TORONTO - After completing a gruelling, week-long, 250-kilometre foot race across the rugged terrain of the Chilean desert in 37 C temperatures most people -- if they finished the race at all -- would probably collapse with exhaustion.

But Capt. Mehmet Danis isn't most people -- he went sightseeing.

Danis, 34, a Toronto-based Canadian Forces dentist, won the Atacama Crossing race this weekend, beating out former Olympians, marathon runners and extreme athletes from 25 countries.

Organizers describe the Atacama Desert race as the toughest footrace in the world. The terrain was so rough it was "violent," Danis said, but to sum up the race in one word? Hot.

"The biggest challenge was just to motivate yourself to push harder and harder and the days just kept getting hotter and hotter," Danis said Sunday from a hotel in Santiago.

Canada is a country known around the world for its often frigid temperatures, so it may come as a surprise to some that Danis' win means Canadians have won the Atacama race more than people of any other nationality.

Ashkan Mokhtari, Danis' friend from dental school and Atacama competitor, knows why.

"Maybe it's because Canadians are tougher," Mokhtari, 42, said from the same hotel. He placed 23rd.

In all, three Canadians finished the race. The third was yet another dentist, though Mokhtari and Danis didn't know him personally. Stan Lee, 49, from Victoria placed 46th.

It's all about learning to deal with extremes, said Mokhtari. As a runner from Thunder Bay, Ont., he should know. But the extremes of the desert are unimaginable, he said.

"It's a place that I would say even animals would not want to go," he said. "In the week I think I saw maybe four or five things that moved...But quite honestly, it's very beautiful and if you are willing to tough it out I think it's worth the experience."

For Danis, the experience was worthwhile because he was fundraising for the United Way.

"Part of the reason why I was able to train for so many hours a week was I thought that it was going to be more than just personal glory, that I could make some kind of difference," Danis said.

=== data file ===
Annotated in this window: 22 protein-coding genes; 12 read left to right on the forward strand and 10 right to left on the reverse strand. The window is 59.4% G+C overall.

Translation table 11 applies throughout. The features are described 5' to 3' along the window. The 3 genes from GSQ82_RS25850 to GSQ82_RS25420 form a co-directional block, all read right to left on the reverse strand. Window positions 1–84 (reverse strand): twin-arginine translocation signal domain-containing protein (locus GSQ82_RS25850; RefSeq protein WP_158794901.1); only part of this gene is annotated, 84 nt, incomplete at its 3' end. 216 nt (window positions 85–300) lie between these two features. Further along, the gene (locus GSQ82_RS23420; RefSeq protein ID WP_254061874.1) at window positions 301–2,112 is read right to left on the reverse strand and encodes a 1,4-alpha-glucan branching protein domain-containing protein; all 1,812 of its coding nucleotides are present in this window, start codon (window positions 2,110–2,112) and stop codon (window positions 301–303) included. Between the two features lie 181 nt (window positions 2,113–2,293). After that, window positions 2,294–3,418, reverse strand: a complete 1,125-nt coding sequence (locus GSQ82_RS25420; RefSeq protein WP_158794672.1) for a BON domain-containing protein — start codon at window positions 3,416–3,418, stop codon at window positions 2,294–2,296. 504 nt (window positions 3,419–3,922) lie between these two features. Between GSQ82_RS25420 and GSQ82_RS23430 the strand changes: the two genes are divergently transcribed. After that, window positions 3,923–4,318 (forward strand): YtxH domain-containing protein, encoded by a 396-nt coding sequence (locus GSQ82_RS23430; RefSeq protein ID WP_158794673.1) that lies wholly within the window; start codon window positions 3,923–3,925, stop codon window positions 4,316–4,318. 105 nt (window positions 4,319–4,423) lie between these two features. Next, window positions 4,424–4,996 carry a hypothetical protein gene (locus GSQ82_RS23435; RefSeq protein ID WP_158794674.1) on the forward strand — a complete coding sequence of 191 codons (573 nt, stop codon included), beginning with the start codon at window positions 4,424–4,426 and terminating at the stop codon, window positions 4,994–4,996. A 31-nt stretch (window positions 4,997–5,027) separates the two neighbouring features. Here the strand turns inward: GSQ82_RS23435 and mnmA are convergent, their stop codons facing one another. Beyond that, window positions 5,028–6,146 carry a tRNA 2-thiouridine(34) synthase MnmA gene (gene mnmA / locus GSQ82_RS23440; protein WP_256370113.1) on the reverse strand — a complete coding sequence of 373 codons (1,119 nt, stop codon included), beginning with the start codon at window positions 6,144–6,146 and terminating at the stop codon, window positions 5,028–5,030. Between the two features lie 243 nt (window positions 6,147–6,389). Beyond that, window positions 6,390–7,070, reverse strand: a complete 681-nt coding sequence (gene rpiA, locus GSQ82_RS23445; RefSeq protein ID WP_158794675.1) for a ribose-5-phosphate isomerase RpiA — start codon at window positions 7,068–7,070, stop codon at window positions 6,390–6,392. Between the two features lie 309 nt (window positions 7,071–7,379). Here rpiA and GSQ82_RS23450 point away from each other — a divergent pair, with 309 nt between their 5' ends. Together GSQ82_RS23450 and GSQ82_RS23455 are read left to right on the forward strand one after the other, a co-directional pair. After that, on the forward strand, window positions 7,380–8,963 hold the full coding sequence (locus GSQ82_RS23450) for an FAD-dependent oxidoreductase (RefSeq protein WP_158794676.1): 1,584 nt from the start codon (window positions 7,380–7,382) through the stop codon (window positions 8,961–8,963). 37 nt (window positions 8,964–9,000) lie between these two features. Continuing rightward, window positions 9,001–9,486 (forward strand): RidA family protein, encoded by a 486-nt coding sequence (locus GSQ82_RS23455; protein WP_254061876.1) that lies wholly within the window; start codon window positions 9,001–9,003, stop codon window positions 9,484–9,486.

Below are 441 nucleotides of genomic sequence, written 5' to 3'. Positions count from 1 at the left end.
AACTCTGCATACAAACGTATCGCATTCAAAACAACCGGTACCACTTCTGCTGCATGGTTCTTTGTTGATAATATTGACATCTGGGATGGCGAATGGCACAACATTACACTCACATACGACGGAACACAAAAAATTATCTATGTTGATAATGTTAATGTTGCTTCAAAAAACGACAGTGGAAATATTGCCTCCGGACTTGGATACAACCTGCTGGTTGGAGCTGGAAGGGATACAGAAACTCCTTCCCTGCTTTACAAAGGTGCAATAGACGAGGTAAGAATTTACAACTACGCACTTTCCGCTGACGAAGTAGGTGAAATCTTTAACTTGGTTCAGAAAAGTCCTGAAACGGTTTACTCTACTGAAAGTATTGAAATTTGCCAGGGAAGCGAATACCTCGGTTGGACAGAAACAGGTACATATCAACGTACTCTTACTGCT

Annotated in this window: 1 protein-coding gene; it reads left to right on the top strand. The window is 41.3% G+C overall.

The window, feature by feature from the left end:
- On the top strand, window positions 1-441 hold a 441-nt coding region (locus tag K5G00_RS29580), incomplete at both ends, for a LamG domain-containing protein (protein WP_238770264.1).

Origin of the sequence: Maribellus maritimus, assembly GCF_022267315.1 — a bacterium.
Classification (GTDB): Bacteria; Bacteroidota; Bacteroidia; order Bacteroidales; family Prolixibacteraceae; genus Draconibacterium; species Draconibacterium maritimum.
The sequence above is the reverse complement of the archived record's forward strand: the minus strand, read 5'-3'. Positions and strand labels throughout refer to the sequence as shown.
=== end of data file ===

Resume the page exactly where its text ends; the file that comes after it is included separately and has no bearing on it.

He raised $4,300 for the charity.

There was no point in the arduous journey that he thought he couldn't finish, though a 40-minute gap between himself and the leader did cause him to doubt his ability to win, he said.

"There were definitely moments when I thought, `Why don't I just settle for second place? It would be really cool if I got second because it's a huge accomplishment just to finish this thing,"' Danis said.

"But at the same time that voice said, `You know, you're probably not going to be happy not knowing if it was your best."'

Mokhtari, Danis' pal since dental school, never doubted his friend would win. Danis came sixth in a race across the Gobi Desert last year and that's when Mokhtari told him he would win the Atacama.

"(Race officials) told me on the third day...he'd gained a couple of minutes on the top guy," Mokhtari said. "I told them, `He's like a bulldog. Once he bites he won't let go."'

Physically, Danis said he wasn't terribly tired after finishing the race. It's run in stages and the next one doesn't start until all the competitors finish the previous stage, Danis said. He finished the second-last stage in under 10 hours, while some people took longer than 25 hours. So he spent the day before the last leg waiting around in his tent.

"Once we crossed the finish line, which is almost like a ceremonial finish, I was ready to just jump around and walk around town," Danis said.

He walked up and down the town's promenade and had his first real meal in a week.

The fact that he had won what's billed as the world's cruellest footrace didn't sink in until the award ceremony the next day.

"It felt unreal," Danis said. "I couldn't firmly grasp the idea that I had won the race...I just kept on waiting for something else to pinch me or wake me up."